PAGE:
That’s it for now. A bit of new equipment, a bit of electronic ‘paperwork’, a new phone number and a much much faster Internet all costing less on a monthly basis. Happy days. For the future we’ll need to upgrade our computers and investigate how to get Internet onto our TV so that we can make use of BBC iPlayer (other channels are available) and film services such as Netflix or LoveFilm.
It’s no exaggeration to say that the Internet is changing the way we do things and our patterns of life. Whatever the future brings in this regard, thanks to B4RN we in this area of rural north Lancashire will be able to keep up with the changes and be part of this digital revolution.
Yesterday our new blowing machine arrived. This is due to the sponsorship of three B4RN members, who have bought it in memory of Anton.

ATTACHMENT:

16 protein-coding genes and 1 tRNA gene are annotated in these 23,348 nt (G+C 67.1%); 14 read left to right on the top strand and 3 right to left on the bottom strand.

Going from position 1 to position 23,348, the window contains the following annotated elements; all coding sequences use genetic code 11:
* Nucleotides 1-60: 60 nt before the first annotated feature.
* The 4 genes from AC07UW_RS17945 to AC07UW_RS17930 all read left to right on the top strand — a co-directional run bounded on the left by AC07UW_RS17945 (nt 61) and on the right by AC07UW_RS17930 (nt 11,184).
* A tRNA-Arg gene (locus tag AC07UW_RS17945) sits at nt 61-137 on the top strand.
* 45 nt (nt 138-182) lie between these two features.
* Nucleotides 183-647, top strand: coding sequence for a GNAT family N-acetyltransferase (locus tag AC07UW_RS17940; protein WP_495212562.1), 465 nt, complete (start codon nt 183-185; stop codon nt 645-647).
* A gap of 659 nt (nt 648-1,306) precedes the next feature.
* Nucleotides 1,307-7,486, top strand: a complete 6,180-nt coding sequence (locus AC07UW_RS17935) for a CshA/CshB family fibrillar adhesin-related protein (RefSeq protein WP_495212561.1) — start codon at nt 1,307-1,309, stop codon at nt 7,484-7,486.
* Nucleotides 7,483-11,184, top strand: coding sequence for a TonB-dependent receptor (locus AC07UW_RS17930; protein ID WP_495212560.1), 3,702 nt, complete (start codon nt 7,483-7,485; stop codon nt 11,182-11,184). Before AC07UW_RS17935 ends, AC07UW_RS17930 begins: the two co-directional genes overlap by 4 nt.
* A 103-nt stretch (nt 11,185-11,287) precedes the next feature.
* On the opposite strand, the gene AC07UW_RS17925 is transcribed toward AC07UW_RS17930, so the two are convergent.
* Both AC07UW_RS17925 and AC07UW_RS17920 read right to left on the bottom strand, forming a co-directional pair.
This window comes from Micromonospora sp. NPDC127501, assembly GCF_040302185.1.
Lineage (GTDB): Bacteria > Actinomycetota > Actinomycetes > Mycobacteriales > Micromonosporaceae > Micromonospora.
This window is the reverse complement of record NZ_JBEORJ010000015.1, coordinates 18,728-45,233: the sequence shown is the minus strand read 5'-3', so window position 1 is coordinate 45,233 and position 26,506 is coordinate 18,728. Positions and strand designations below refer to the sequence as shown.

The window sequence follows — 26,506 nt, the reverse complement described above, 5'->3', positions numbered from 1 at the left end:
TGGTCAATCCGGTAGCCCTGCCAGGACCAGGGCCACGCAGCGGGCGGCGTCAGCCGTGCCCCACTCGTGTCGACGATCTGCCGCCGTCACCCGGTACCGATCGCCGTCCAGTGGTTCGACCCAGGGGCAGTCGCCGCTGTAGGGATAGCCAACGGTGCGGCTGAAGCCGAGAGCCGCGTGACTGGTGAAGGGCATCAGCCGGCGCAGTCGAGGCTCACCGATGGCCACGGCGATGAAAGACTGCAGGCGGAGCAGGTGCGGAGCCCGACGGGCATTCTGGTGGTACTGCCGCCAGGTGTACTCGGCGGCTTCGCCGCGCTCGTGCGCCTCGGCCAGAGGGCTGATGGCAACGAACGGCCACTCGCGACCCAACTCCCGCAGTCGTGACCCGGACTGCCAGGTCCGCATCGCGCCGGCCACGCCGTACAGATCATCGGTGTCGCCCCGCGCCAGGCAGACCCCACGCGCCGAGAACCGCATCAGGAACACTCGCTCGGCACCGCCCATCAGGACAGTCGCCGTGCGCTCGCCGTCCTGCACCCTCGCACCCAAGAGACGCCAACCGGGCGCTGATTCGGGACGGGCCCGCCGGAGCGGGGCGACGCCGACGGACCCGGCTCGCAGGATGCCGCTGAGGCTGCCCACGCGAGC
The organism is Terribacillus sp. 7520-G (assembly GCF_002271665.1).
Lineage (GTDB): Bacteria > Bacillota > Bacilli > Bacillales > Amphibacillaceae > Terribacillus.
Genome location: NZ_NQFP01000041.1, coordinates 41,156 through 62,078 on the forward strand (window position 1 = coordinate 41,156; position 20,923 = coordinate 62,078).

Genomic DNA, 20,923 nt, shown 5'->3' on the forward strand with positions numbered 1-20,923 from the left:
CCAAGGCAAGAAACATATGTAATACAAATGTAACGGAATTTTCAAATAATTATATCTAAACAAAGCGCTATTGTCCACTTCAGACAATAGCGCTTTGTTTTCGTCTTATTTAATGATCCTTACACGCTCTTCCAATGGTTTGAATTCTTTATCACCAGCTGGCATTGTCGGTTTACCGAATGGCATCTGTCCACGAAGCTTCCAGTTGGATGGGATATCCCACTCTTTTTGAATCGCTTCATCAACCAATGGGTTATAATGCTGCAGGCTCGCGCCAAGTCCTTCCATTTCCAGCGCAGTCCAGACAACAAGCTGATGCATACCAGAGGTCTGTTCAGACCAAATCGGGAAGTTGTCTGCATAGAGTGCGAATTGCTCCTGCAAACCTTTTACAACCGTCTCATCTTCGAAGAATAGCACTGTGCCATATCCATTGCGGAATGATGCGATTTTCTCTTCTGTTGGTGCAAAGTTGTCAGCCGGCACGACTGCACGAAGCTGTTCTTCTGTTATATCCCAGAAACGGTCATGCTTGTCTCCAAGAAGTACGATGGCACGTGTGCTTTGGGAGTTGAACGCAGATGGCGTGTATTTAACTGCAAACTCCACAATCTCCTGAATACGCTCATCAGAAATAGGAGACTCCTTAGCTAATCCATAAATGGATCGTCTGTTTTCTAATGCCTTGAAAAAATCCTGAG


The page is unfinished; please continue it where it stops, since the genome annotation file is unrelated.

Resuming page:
Anton was very proud of the project and wanted to buy something to help it succeed. Well it worked a treat Anton, and we’ll soon get caught up with the farmers digging all the ducting in now we have our own blower. Here is a short 2 minute video of it being tried out yesterday, in appalling conditions. We kidnapped the demo man (Pete) who showed us all the tricks of the trade. He stayed all day, finally escaping once we knew the fibre had made it all the way to the hub. Many thanks Anton and Pete, and well done to Bruce and Tom for their persistance in working no matter what the weather to JFDI for us all.